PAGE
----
WASHINGTON -- Despite laments to the contrary, the thousands of journalists on hand to cover this week's Republican National Convention are not there in vain.

The delegates may no longer deliberate to choose their party's nominee, but conventions still mark the moment when many ordinary voters begin paying attention to the presidential campaign. History shows that voter preferences can shift meaningfully during the convention period, although distinguishing real change from a fleeting "bounce" is not easy.

As you watch the polls over the next few weeks, here are four things you should know:

1. Convention bumps matter. Or perhaps more accurately, conventions in the past 30 years have often proved to be turning points, producing significant changes in voter preferences that then persisted through Election Day. Four times since 1988, as political scientists Robert Erikson and Christopher Wlezien point out, "the leader in the polls immediately before the conventions emerged trailing after the convention, and went on to lose the popular vote."

Charts of all available public polls from past elections illustrate this point. George H.W. Bush in 1988, Bill Clinton in 1992 and George W. Bush in 2004 all surged from behind during the convention period and went on to win the election.

Similarly, in 2000, Al Gore moved ahead in most polls following the party conventions and went on to win the popular vote, although he ultimately lost the election because he trailed in the Electoral College vote following recounts and lawsuits in Florida.

More important, as Erikson and Wlezien note, these convention shifts have typically been the most decisive changes of the campaign. By comparison, the heavy campaigning and presidential debates that follow "change few minds." They pooled the polls over the past 15 elections and found that "no candidate who was behind" two weeks after the conventions "has come back to win the popular vote."

2. Conventions are when many voters start following the campaign. As surveys conducted by the Pew Research Center have shown, public interest in the campaign jumps substantially during the conventions. Four years ago, Pew found that the percentage of Americans who said they were following election news very closely jumped from 28 percent before the conventions to 47 percent just after (previous elections showed very similar patterns).

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For the past six months, Pew Research surveys have shown voter attention closely tracking levels measured in 2008 before that year's conventions. Barring a sharp break from history, many voters will begin tuning into the campaign in earnest this week.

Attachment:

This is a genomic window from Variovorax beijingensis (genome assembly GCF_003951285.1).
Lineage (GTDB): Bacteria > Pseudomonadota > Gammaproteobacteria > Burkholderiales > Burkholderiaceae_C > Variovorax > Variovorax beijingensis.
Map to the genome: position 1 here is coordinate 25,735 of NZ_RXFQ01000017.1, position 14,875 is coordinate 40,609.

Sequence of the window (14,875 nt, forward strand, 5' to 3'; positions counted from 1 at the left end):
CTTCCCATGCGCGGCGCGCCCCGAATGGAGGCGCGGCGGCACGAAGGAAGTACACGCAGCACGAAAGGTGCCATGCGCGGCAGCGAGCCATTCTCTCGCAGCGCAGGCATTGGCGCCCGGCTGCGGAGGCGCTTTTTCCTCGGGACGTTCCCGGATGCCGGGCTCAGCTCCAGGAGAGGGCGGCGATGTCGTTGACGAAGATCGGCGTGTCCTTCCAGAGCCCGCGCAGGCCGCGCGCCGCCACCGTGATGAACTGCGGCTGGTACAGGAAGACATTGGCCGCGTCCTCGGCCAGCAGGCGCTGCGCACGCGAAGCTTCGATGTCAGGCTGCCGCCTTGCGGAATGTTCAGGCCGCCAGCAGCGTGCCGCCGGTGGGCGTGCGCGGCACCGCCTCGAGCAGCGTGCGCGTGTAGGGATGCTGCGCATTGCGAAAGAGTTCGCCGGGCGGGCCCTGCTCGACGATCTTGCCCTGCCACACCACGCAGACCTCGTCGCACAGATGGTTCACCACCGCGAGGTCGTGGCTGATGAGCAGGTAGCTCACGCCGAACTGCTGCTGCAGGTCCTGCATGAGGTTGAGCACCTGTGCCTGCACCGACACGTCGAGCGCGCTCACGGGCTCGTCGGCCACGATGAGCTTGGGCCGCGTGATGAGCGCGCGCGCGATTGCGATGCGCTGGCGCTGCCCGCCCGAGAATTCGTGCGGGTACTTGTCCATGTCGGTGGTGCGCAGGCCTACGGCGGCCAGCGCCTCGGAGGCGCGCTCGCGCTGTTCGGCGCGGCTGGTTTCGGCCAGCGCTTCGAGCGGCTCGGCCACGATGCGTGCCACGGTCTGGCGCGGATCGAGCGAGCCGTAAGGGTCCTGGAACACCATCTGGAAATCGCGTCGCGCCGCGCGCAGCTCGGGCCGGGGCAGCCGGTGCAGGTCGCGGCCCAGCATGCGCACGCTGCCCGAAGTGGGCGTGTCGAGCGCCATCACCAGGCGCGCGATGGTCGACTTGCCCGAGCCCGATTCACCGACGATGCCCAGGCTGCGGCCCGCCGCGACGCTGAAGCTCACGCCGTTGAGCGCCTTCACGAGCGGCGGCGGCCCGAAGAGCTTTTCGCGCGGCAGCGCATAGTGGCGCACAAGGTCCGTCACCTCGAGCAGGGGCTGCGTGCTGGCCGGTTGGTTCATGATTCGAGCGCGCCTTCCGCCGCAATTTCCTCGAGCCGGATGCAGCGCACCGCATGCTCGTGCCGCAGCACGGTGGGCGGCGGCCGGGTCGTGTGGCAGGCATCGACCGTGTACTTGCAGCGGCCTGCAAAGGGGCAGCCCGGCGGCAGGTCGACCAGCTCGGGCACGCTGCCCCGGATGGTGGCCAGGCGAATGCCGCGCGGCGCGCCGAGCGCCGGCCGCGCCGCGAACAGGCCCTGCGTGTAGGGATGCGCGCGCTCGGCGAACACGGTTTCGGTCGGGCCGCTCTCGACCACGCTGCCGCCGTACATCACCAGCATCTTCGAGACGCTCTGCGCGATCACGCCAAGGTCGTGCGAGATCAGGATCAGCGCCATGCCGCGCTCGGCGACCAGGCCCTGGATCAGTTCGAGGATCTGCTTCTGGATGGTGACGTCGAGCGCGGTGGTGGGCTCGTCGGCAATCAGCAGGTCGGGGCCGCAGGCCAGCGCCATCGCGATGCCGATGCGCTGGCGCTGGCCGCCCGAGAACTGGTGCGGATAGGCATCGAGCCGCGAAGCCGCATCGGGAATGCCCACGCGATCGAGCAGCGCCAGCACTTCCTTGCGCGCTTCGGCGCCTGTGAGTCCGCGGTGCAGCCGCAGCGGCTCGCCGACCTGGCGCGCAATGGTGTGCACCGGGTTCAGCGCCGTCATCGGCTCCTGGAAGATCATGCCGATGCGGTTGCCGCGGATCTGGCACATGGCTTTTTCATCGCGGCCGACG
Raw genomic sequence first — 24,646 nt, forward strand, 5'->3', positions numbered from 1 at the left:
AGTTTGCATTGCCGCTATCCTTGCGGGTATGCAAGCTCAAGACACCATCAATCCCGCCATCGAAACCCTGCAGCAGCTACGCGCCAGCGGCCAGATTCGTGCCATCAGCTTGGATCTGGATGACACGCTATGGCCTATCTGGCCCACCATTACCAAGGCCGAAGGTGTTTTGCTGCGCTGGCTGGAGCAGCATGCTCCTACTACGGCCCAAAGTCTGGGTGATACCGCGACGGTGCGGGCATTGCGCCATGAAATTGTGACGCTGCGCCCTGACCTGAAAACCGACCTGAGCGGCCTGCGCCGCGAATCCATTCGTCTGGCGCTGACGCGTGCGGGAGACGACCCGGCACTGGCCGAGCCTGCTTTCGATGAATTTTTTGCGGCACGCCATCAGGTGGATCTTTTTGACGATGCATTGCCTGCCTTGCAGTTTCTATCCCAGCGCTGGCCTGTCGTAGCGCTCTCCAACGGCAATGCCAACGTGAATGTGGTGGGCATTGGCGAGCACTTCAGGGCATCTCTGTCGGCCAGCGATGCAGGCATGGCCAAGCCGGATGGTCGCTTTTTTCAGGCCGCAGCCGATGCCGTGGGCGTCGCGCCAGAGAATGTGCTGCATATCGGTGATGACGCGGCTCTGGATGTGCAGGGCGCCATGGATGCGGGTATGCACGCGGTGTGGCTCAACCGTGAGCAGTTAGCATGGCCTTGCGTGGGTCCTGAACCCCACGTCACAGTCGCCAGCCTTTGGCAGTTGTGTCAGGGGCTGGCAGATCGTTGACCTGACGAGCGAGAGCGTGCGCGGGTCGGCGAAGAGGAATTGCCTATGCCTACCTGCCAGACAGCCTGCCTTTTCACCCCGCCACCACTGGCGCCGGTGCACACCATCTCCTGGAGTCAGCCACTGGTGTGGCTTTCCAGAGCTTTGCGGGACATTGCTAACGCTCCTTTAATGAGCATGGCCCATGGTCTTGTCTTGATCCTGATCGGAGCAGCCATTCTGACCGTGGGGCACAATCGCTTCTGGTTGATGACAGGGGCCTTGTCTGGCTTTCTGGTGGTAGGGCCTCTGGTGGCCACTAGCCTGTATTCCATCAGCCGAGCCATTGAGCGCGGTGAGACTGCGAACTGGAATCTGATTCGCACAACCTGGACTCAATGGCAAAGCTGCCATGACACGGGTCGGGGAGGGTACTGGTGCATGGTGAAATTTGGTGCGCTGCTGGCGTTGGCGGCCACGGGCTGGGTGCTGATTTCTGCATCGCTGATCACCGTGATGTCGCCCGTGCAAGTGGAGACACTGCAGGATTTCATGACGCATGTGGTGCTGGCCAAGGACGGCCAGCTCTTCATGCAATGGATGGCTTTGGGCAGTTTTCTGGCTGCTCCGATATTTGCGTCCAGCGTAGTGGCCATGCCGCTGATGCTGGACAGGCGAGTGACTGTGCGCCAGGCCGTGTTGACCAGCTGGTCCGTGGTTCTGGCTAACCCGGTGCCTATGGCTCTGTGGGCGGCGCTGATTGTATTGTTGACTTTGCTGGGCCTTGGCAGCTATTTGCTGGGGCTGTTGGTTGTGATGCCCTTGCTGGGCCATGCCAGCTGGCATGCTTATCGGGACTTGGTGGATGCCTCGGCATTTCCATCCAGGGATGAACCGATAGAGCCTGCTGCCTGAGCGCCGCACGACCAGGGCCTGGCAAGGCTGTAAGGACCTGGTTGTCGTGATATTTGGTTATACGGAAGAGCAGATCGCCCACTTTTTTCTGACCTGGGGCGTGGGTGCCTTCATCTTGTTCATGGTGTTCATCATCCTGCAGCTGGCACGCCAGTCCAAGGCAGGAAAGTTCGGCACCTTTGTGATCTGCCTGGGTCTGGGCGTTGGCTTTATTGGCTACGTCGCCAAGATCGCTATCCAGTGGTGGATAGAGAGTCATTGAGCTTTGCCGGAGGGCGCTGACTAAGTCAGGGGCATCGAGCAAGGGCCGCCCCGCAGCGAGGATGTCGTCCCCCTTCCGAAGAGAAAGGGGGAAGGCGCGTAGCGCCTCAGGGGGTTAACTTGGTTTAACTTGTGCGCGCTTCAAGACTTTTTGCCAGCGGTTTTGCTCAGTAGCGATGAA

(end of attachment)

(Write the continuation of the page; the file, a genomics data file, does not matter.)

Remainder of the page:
The pattern is no coincidence. Four years ago, Pew Research found a majority of Americans (56 percent) said they watched some or all of the Republican convention and almost as many (46 percent) said they watched some or all of the Democratic convention. The speeches the voters watch and the information that many obtain for the first time help explain why the conventions can shift voter preferences the way they do.

3. The bumps may be getting smaller. As political scientist Thomas Holbrook explained in HuffPost earlier this week, the last several election cycles show a "general trend toward smaller bumps."

Holbrook compared polls taken a week or two before each convention with those taken the week after. As shown in the chart below (where the Democratic bump is blue and the Republican bump is red), double-digit polling bumps, common in the past, have not occurred since 1992, and the bumps of 2004 and 2008 were among the smallest since 1964.

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As Holbrook explained, some of this pattern may result from changes in timing between the conventions. In past decades, they were held earlier in the summer with a gap of three to four weeks between the two. In 2008 and 2012, the two conventions have been held over consecutive weeks.

Other trends may also be at work, such as decreasing prime-time coverage by the broadcast networks, diminishing ratings for the networks that provide coverage and a continuing trend toward earlier campaign advertising, beginning before the conventions.

4. Some bumps turn out to be temporary bounces. Yes, there's a catch. Past conventions have also produced changes in the surveys, particularly on daily tracking polls, that turn out to be fleeting "bounces." In 1996 and 2008, for example, Republican nominees Bob Dole and John McCain both saw short-term increases in their poll support that quickly faded.

One possible explanation is that each convention produces a temporary boost in support for its nominee, with the second convention reversing the gains of the first. Another explanation may be that the challenges of tracking voter preferences on a daily basis via telephone lead to exaggerated estimates of convention bumps.

This year, as four years ago, the Labor Day weekend comes between the Republican and Democratic conventions, further complicating the ability of pollsters to get a truly accurate read on voter preferences. As Kathy Frankovic, then CBS News director of surveys, wrote four years ago, the three-day holiday produces more voters who don't or can't respond. "People are away from their homes, heading back from summer vacation, or preparing their children for the start of the school year," she wrote.

That did not prevent pollsters from finding a brief bump for Barack Obama four years ago, but it was soon overwhelmed by a bigger McCain bump, which, in turn, gave way to an Obama surge two weeks later.

So if history is a guide, we may look back on the convention period as a pivotal moment in this year's campaign. Or it may raise voter interest but ultimately make little lasting difference in voter preferences. Either way, we'll need to wait until mid-September to know for sure.

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